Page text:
3. My kids love ramen, (though I confess to buying the packets of dried ramen for them.)

    As for new/exotic foods, the rule in my house is you have to take 3 bites. If you don't like it then I'll make something else (usually a sandwich) but you have to at least taste it.

  4. Hey Natalie! Thank you so much for this recipe. My sister loves ramen and we only have one Japanese restaurant in town that doesn't serve it. I'm totally gonna surprise her tonight with this! Thanks again.

  5. My daughter is an Otaku -- totally Japanese-obsessed. She might be interested in this....

  6. Thank you for the recipe! My husband loves ramen, but he's allergic to all the brands we've been able to find. I'll have to try this. :)

  7. I've never tried Japanese ramen before, though we do eat a lot of Vietnamese noodles in my house -- but yum! This looks so delicious!

  8. That looks great! (I have to admit, though, my kids have eaten the 10 cent variety from time to time...)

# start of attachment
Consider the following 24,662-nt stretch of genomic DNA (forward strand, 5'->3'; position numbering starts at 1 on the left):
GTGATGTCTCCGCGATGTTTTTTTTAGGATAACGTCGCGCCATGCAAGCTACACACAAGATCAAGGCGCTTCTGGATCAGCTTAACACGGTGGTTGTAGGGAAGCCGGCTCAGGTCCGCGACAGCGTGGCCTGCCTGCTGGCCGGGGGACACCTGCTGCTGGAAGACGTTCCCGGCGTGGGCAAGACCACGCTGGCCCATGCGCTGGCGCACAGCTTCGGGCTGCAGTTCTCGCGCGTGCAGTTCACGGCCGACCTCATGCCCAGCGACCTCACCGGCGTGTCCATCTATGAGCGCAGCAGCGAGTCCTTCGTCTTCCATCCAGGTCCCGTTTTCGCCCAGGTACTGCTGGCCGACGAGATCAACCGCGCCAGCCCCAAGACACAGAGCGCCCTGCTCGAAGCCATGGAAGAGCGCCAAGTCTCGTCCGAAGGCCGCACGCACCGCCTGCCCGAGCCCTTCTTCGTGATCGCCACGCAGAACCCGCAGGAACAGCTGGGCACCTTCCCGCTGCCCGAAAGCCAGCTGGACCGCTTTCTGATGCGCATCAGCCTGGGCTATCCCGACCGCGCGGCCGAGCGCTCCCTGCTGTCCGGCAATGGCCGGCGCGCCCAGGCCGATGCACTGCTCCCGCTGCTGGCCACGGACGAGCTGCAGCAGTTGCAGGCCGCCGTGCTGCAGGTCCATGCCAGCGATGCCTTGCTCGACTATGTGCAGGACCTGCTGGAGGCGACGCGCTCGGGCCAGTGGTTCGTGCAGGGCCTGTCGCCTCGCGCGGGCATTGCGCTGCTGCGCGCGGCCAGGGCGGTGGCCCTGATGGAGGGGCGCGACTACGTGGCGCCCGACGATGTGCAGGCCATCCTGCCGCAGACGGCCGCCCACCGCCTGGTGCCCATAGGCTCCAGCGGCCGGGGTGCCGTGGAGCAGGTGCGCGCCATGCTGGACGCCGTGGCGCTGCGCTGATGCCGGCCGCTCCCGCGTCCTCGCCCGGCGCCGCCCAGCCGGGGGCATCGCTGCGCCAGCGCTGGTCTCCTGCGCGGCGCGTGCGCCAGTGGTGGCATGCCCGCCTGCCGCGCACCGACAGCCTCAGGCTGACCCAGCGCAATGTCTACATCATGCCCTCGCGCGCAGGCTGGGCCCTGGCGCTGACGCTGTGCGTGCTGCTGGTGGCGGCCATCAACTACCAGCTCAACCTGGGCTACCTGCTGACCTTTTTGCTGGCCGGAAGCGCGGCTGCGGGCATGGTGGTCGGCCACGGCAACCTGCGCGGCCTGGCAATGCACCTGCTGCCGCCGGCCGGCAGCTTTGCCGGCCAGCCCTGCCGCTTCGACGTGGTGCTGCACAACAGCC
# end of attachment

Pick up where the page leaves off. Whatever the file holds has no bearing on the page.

Great idea and glad you shared it!

  9. Thank you for this. I have a wonderful go-to place for ramen in the city, but live way too far away for more than occasional meals. I've looked around online for good recipes for soba, miso, ramen, anything, and maybe I'm just not using the right keywords but I just keep finding "packet of Mr Noodles" or "packet or instant broth" style answers. NOT what I want.

    This sounds so tasty. I can't wait to get ingredients and try it.

  10. Thank you thank you thank you! I have been trying to figure out how to make this but all my noodle recipes go Italiano on me :)
    (not that there's anything wrong with that...)
    I will have to take this with me to the market so I don't wind up with hoisin sauce instead of fish sauce. :D

  11. YESSS!!! WHen I first came to Japan, and saw what ramen really was... Wow!

    How did the rest of the world end up wth ramen's poor underacheiving cousin?

    I'm glad you've found new stuff to blog. I think the happiest bloggers are those who get to share lots of bits of who they are. Otherwise it's just abother job.

  12. I LOVE the sharing recipes idea. And this is a great start! I'm vegetarian, my husband loves Asian food... I might have to buckle down and make this. He will be thrilled!

  13. Ooh, I'll have to head over to our Asian market and try this out!